August 19 2019 12:19:24 
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Patella Scoring
GBC Patella Luxation Testing Scheme

The Griffon is a robust and generally healthy little dog. To help to try and keep it this way the GBC has decided to introduce an official club scheme to help all Griffon owners and breeders to monitor the occurrence and severity of Patella luxation (slipping knees) in their dogs.
This is a condition that can affect the hind legs of many Toy and miniaturised breeds and is not just specific to the Griffon. It can cause the dog to hop or skip for just one stride or it may be for extended periods as the patella slips out of its groove and stops the leg from straightening and being used properly.
The condition is not usually painful but can cause lameness if very severe and may cause arthritis in later life when present in its milder forms. It can be treated surgically if very severe. If less severe it can usually be managed by keeping the dogs at a healthy weight and giving plenty of exercise to keep the hindquarters well muscled.
Patella luxation can be inherited or may be the result of accident and injury, it is important to separate the two. A dog that develops Patella luxation due to injury would not pass this on to it’s puppies whereas a dog that has poor conformation leading to patella luxation would be likely to pass this on to any puppies they produced.
The dogs are graded by a qualified Veterinary Surgeon using a set of criteria published by William Putnam in 1968. The GBC will use a system that does not involve the dogs being anaesthetised or sedated and is not at all painful. The dogs just need to stand naturally on the examination table while the Vet moves the hind legs through a normal range of movement and manually assess how tightly the patellae (kneecaps) are sitting in their grooves. Force must not be used. Grades are decided by the criteria in the table below.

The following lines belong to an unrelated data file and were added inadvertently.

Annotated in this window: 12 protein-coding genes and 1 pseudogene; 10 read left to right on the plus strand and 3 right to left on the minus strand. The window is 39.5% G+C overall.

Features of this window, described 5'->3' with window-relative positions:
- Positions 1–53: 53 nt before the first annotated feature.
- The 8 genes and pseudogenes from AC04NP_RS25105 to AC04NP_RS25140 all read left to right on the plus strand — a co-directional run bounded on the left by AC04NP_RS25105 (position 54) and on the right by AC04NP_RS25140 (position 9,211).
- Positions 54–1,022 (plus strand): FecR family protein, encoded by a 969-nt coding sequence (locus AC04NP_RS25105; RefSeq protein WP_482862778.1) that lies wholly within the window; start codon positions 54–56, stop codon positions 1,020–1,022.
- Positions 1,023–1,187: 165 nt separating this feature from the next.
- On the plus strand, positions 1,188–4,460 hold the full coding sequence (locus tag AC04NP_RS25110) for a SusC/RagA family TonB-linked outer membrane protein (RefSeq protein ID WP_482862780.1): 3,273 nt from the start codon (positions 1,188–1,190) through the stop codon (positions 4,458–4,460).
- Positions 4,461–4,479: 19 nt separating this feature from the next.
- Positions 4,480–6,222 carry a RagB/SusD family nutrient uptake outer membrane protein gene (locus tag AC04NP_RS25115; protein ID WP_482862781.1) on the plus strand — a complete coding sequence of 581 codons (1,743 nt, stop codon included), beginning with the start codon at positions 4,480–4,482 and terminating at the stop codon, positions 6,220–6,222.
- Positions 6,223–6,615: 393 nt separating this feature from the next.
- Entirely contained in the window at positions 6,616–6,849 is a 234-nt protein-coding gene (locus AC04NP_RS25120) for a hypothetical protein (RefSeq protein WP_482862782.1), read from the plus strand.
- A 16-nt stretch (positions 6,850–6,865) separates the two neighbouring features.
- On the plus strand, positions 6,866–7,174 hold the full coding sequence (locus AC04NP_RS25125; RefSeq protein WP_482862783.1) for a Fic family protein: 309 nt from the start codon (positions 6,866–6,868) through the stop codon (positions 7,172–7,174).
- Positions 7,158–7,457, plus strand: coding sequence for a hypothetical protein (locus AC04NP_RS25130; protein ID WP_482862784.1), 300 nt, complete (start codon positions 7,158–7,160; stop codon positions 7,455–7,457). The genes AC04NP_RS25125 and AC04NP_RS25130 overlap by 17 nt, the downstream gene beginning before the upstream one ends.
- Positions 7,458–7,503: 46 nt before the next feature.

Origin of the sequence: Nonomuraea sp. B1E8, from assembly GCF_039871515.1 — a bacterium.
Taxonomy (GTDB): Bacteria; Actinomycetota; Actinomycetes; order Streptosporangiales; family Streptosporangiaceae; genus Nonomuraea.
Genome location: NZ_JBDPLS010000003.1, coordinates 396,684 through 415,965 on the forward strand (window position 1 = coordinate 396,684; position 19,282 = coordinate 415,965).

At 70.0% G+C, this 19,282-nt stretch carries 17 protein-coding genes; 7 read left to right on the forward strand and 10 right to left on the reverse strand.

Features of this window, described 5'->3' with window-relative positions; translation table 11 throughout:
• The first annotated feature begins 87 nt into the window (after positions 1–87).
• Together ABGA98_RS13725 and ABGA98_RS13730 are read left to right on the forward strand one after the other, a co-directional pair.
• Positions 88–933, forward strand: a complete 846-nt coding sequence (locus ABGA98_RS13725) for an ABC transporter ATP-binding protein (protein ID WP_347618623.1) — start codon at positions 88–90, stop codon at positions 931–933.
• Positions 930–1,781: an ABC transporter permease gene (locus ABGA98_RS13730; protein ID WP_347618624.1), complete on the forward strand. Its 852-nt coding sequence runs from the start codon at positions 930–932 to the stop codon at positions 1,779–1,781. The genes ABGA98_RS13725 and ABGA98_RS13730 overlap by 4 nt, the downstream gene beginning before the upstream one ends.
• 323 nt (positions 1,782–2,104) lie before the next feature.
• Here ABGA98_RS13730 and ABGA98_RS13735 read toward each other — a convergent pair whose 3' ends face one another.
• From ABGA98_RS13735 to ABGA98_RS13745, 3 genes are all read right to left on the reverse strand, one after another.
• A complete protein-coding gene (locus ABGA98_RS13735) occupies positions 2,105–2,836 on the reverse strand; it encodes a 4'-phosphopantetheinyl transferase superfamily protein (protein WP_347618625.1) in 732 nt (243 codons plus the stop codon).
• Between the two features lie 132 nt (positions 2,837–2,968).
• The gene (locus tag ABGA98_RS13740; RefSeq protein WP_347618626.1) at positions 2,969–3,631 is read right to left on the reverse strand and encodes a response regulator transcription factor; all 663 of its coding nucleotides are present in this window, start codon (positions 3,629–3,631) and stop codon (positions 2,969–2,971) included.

Grade 0 Normal
Grade 1The patella luxates manually but spontaneously returns to the trochlea when released
Grade 2The patella luxates spontaneously or on manipulation and remains luxated at a certain angle of the stifle joint. It is either spontaneously reduced on active flexion or extension or can be manually reduced by the examiner
Grade 3The patella remains luxated most of the time but can be manually reduced. However, reluxation occurs spontaneously.
Grade 4The patella is permanetly luxated and cannot be manually repositioned

Grade 1 and 2 are considered as intermittent Patella Luxation. Grade 3 and 4 are considered as permanent Patella Luxation.

Excessive force should not be used when manipulating the patella.

Ideally only dogs with the lowest score 0-2 would be used for breeding unless the luxation was due to injury.
The club is hoping that this scheme will help to make people more aware of their dogs patella status and that breeders will use the information to ensure that dogs with poorer scores (3-4) are not mated together. Bitches should be checked mid way between seasons as this is when joint laxity is at it’s lowest. It is better not to score pregnant bitches as they may also have poorer scores as their ligaments are naturally more lax at this time. It may be found that any dogs with borderline scores can be improved with weight loss if overweight and exercise if muscle tone is poor.
The dogs cannot be officially graded until they are at least 12 months old and must be permanently identified by micro-chip or tattoo. The dogs need only be graded once but may be re-checked each time they visit the vet as it only takes a couple of minutes to check the Patellae.
Most Vets charge only a nominal fee to grade the dogs if you are taking them in for some other reason such as a vaccination.
The Scheme is open to all Griffons anywhere in the world.
The results should be sent to the breed health coordinator and will be kept confidential unless advised otherwise:

jessica.darkle@gmail.com

Jessica Gruninger
142 Auckland Road
Potters Bar
Hertfordshire
EN6 3HT
01707 644182



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